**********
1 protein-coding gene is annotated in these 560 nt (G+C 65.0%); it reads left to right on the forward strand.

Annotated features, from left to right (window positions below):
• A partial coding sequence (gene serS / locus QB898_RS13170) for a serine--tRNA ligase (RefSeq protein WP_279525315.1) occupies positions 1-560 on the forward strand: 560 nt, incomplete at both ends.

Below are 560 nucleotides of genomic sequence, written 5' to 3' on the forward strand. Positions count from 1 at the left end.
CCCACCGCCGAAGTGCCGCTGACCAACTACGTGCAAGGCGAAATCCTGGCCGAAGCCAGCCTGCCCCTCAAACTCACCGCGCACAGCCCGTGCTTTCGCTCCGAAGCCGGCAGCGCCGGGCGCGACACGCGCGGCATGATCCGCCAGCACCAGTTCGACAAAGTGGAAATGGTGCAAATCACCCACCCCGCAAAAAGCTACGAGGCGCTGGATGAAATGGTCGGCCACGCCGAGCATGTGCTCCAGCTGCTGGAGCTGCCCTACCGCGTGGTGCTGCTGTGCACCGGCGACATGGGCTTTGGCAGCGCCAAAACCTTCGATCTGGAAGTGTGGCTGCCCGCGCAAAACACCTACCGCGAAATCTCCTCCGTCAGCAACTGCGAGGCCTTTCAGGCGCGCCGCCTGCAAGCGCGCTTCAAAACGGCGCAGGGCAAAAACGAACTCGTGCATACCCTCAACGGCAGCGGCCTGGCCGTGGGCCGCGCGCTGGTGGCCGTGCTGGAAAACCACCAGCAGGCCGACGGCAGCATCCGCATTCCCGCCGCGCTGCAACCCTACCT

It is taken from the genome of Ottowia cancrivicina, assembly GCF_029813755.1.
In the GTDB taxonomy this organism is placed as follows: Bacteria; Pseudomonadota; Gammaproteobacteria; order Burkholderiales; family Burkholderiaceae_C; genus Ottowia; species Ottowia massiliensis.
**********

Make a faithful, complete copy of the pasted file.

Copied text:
1 protein-coding gene is annotated in these 560 nt (G+C 65.0%); it reads left to right on the forward strand.

Annotated features, from left to right (window positions below):
• A partial coding sequence (gene serS / locus QB898_RS13170) for a serine--tRNA ligase (RefSeq protein WP_279525315.1) occupies positions 1-560 on the forward strand: 560 nt, incomplete at both ends.

Below are 560 nucleotides of genomic sequence, written 5' to 3' on the forward strand. Positions count from 1 at the left end.
CCCACCGCCGAAGTGCCGCTGACCAACTACGTGCAAGGCGAAATCCTGGCCGAAGCCAGCCTGCCCCTCAAACTCACCGCGCACAGCCCGTGCTTTCGCTCCGAAGCCGGCAGCGCCGGGCGCGACACGCGCGGCATGATCCGCCAGCACCAGTTCGACAAAGTGGAAATGGTGCAAATCACCCACCCCGCAAAAAGCTACGAGGCGCTGGATGAAATGGTCGGCCACGCCGAGCATGTGCTCCAGCTGCTGGAGCTGCCCTACCGCGTGGTGCTGCTGTGCACCGGCGACATGGGCTTTGGCAGCGCCAAAACCTTCGATCTGGAAGTGTGGCTGCCCGCGCAAAACACCTACCGCGAAATCTCCTCCGTCAGCAACTGCGAGGCCTTTCAGGCGCGCCGCCTGCAAGCGCGCTTCAAAACGGCGCAGGGCAAAAACGAACTCGTGCATACCCTCAACGGCAGCGGCCTGGCCGTGGGCCGCGCGCTGGTGGCCGTGCTGGAAAACCACCAGCAGGCCGACGGCAGCATCCGCATTCCCGCCGCGCTGCAACCCTACCT

It is taken from the genome of Ottowia cancrivicina, assembly GCF_029813755.1.
In the GTDB taxonomy this organism is placed as follows: Bacteria; Pseudomonadota; Gammaproteobacteria; order Burkholderiales; family Burkholderiaceae_C; genus Ottowia; species Ottowia massiliensis.